Co-Occurring Disorders: Trauma and Substance Abuse Among LGBTQ+
June marks Pride Month, a time for lesbian, gay, bisexual, and transgender individuals to celebrate the forward movement for the community. Society has made incredible strides towards acceptance over the last few decades. Pride Month serves as an opportunity to share stories of triumph in the face of discrimination and adversity. And with growth, there is still adversity. LGBT+ identifying individuals experience disproportionate levels of violence and rejection leaving many fearful and on guard.
The 2016 Pulse Nightclub shooting in Orlando shocked the nation and brought the reality of that fear to the public eye. This extreme act of violence, though the largest, is far from being an isolated incident. LGBT+ hate crimes have increased 86% between 2016 and 2017. With the increase of hate crimes and targeted violence, the development of traumatic disorders has plagued the community.
Many individuals handle their trauma by turning to substances to numb the pain, fear, and discomfort. This combination of trauma and substance abuse, a potential co-occurring disorder, is a dangerous combination that can create even more problems if left unrecognized and properly treated. Pride Month is a time to celebrate while also acknowledging the many challenges LGBT+ individuals encounter.
LGBTQ+ Mental Health Risk Factors
According to the American Psychological Association, members of the LGBTQ+ community experience trauma at higher rates than those who are not. While progress has been made in some areas, a lack of protections and the risk of bullying or harassment are disproportionally higher for LGBTQ+ individuals. Pride Month is an opportunity to highlight the strength of those living authentically and recognize the opportunity we all have to support every person’s right to be treated equally. While this shouldn’t be limited to just one month each year, it allows for the highlighting of the discrimination and resulting trauma many face every day.
Harassment in School
Despite the progress over the last few decades, LGBTQ+ individuals still face harassment and discrimination in school. 75% of LGBTQ+ students in grades K-12 report having been harassed at school at least once. Sometimes the bullying goes further than verbal attacks; 35% of students experience physical assault, and 12% are victims of sexual violence. Many carry these experiences into their adulthood.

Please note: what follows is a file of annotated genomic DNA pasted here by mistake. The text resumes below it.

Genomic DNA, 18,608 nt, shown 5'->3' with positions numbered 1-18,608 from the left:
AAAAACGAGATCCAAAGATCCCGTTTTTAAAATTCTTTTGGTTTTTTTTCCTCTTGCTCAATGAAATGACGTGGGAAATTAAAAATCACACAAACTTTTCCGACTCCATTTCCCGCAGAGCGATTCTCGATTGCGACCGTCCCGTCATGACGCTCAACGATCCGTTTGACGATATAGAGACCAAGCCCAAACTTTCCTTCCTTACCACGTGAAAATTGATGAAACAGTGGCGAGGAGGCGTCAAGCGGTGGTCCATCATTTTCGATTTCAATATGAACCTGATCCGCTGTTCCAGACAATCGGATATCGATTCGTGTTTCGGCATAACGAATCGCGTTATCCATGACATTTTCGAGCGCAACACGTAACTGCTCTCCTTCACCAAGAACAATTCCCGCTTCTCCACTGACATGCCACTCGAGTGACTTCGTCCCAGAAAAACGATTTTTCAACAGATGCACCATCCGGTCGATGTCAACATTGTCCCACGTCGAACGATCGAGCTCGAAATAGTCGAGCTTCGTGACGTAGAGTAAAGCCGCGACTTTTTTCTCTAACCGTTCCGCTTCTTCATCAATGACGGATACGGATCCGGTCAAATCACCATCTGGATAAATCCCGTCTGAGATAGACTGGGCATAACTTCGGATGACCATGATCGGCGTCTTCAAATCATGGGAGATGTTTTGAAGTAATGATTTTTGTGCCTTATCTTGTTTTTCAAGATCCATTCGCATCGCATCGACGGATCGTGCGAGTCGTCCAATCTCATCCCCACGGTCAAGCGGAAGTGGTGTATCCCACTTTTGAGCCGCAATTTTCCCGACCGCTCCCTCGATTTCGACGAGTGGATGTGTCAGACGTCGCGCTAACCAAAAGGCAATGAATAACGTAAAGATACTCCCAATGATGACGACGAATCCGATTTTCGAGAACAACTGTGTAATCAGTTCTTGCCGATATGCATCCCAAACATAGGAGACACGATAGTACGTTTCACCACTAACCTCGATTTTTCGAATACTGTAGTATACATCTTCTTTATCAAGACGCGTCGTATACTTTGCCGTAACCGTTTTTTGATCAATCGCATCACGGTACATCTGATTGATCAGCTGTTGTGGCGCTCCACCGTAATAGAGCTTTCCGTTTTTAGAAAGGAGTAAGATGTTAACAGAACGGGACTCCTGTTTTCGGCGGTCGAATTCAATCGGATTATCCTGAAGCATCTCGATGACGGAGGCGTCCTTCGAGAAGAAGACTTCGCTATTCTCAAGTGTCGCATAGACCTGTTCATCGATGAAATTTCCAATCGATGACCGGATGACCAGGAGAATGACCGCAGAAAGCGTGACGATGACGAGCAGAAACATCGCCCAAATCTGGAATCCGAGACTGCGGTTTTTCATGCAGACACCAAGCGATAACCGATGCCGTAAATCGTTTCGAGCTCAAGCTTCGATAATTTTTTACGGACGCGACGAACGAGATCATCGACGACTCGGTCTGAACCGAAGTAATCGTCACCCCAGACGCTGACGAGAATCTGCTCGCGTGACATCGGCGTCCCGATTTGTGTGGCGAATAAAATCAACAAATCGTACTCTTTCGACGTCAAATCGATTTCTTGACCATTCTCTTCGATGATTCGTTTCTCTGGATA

Family rejection is too common of an experience for the LGBTQ+ community. Many people delay coming out until they’re old enough to move out to keep themselves safe. They fear judgment and ostracization from both immediate and extended family members. There are countless stories of LGBTQ+ youth and adults alike who lose family over their sexuality or gender identity. Family rejection has a serious impact on self-esteem and mental health, causing issues that last well beyond their adolescent years.
LGBTQ+ individuals raised in deeply religious families can especially have a difficult time. Some religious communities disapprove of those who live as their authentic selves. Religious trauma can leave a person with questions and confusion about their self-worth and their place in the world.
Trauma and the LGBTQ+ Community
Trauma is an emotional response to a devastating event such as an accident or assault. After going through a traumatic event, people often experience a sense of denial, unpredictable emotions, flashbacks, strained relationships, and more. Traumatic experiences leave people feeling a lack of control and a residual sense of fear and anxiety.
Anyone can experience trauma. Life is unpredictable, and anything can happen. However, the LGBTQ+ community is particularly vulnerable to a range of potentially traumatic experiences. These individuals too often are singled out for being different from the time they’re young. The lifelong experiences of being on the outside looking in can affect their mental health.